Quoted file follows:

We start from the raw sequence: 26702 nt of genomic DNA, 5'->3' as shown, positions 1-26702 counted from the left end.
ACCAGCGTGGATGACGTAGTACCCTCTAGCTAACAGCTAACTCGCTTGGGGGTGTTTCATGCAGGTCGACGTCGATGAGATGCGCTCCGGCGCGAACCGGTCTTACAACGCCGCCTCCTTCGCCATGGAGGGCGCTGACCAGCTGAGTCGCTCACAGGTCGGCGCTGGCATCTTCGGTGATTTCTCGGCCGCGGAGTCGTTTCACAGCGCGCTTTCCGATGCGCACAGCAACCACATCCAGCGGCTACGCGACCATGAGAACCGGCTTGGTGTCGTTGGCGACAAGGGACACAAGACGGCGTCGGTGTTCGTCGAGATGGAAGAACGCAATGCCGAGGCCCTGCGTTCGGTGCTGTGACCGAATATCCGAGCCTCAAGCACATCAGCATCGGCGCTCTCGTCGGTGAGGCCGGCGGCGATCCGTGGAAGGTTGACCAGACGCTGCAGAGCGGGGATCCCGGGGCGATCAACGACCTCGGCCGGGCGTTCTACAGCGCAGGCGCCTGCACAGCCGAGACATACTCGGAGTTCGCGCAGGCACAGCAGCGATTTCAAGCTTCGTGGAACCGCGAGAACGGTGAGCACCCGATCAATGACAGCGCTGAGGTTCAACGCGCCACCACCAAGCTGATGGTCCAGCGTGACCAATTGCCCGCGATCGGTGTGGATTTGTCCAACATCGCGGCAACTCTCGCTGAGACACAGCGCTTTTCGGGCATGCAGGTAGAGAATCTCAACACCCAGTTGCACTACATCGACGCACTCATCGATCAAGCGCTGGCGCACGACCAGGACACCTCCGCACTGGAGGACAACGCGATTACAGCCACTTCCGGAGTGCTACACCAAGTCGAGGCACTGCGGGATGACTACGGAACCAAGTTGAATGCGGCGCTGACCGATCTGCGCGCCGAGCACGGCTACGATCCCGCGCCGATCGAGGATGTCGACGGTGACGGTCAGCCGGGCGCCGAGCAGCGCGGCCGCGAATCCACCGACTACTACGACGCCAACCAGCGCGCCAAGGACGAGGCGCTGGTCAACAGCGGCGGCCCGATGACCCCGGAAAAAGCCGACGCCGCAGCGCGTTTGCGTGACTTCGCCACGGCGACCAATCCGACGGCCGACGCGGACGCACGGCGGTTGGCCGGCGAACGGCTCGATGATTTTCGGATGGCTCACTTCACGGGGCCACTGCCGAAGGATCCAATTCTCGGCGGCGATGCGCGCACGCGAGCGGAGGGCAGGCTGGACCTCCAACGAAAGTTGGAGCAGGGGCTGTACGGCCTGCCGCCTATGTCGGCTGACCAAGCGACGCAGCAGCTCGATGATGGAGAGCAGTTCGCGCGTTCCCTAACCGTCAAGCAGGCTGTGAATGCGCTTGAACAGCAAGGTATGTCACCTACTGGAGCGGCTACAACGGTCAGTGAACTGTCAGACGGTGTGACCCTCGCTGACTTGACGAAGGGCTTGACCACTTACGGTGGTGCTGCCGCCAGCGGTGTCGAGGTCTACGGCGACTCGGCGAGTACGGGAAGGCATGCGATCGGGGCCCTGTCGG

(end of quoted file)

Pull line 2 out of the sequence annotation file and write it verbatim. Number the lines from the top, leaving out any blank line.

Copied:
ACCAGCGTGGATGACGTAGTACCCTCTAGCTAACAGCTAACTCGCTTGGGGGTGTTTCATGCAGGTCGACGTCGATGAGATGCGCTCCGGCGCGAACCGGTCTTACAACGCCGCCTCCTTCGCCATGGAGGGCGCTGACCAGCTGAGTCGCTCACAGGTCGGCGCTGGCATCTTCGGTGATTTCTCGGCCGCGGAGTCGTTTCACAGCGCGCTTTCCGATGCGCACAGCAACCACATCCAGCGGCTACGCGACCATGAGAACCGGCTTGGTGTCGTTGGCGACAAGGGACACAAGACGGCGTCGGTGTTCGTCGAGATGGAAGAACGCAATGCCGAGGCCCTGCGTTCGGTGCTGTGACCGAATATCCGAGCCTCAAGCACATCAGCATCGGCGCTCTCGTCGGTGAGGCCGGCGGCGATCCGTGGAAGGTTGACCAGACGCTGCAGAGCGGGGATCCCGGGGCGATCAACGACCTCGGCCGGGCGTTCTACAGCGCAGGCGCCTGCACAGCCGAGACATACTCGGAGTTCGCGCAGGCACAGCAGCGATTTCAAGCTTCGTGGAACCGCGAGAACGGTGAGCACCCGATCAATGACAGCGCTGAGGTTCAACGCGCCACCACCAAGCTGATGGTCCAGCGTGACCAATTGCCCGCGATCGGTGTGGATTTGTCCAACATCGCGGCAACTCTCGCTGAGACACAGCGCTTTTCGGGCATGCAGGTAGAGAATCTCAACACCCAGTTGCACTACATCGACGCACTCATCGATCAAGCGCTGGCGCACGACCAGGACACCTCCGCACTGGAGGACAACGCGATTACAGCCACTTCCGGAGTGCTACACCAAGTCGAGGCACTGCGGGATGACTACGGAACCAAGTTGAATGCGGCGCTGACCGATCTGCGCGCCGAGCACGGCTACGATCCCGCGCCGATCGAGGATGTCGACGGTGACGGTCAGCCGGGCGCCGAGCAGCGCGGCCGCGAATCCACCGACTACTACGACGCCAACCAGCGCGCCAAGGACGAGGCGCTGGTCAACAGCGGCGGCCCGATGACCCCGGAAAAAGCCGACGCCGCAGCGCGTTTGCGTGACTTCGCCACGGCGACCAATCCGACGGCCGACGCGGACGCACGGCGGTTGGCCGGCGAACGGCTCGATGATTTTCGGATGGCTCACTTCACGGGGCCACTGCCGAAGGATCCAATTCTCGGCGGCGATGCGCGCACGCGAGCGGAGGGCAGGCTGGACCTCCAACGAAAGTTGGAGCAGGGGCTGTACGGCCTGCCGCCTATGTCGGCTGACCAAGCGACGCAGCAGCTCGATGATGGAGAGCAGTTCGCGCGTTCCCTAACCGTCAAGCAGGCTGTGAATGCGCTTGAACAGCAAGGTATGTCACCTACTGGAGCGGCTACAACGGTCAGTGAACTGTCAGACGGTGTGACCCTCGCTGACTTGACGAAGGGCTTGACCACTTACGGTGGTGCTGCCGCCAGCGGTGTCGAGGTCTACGGCGACTCGGCGAGTACGGGAAGGCATGCGATCGGGGCCCTGTCGG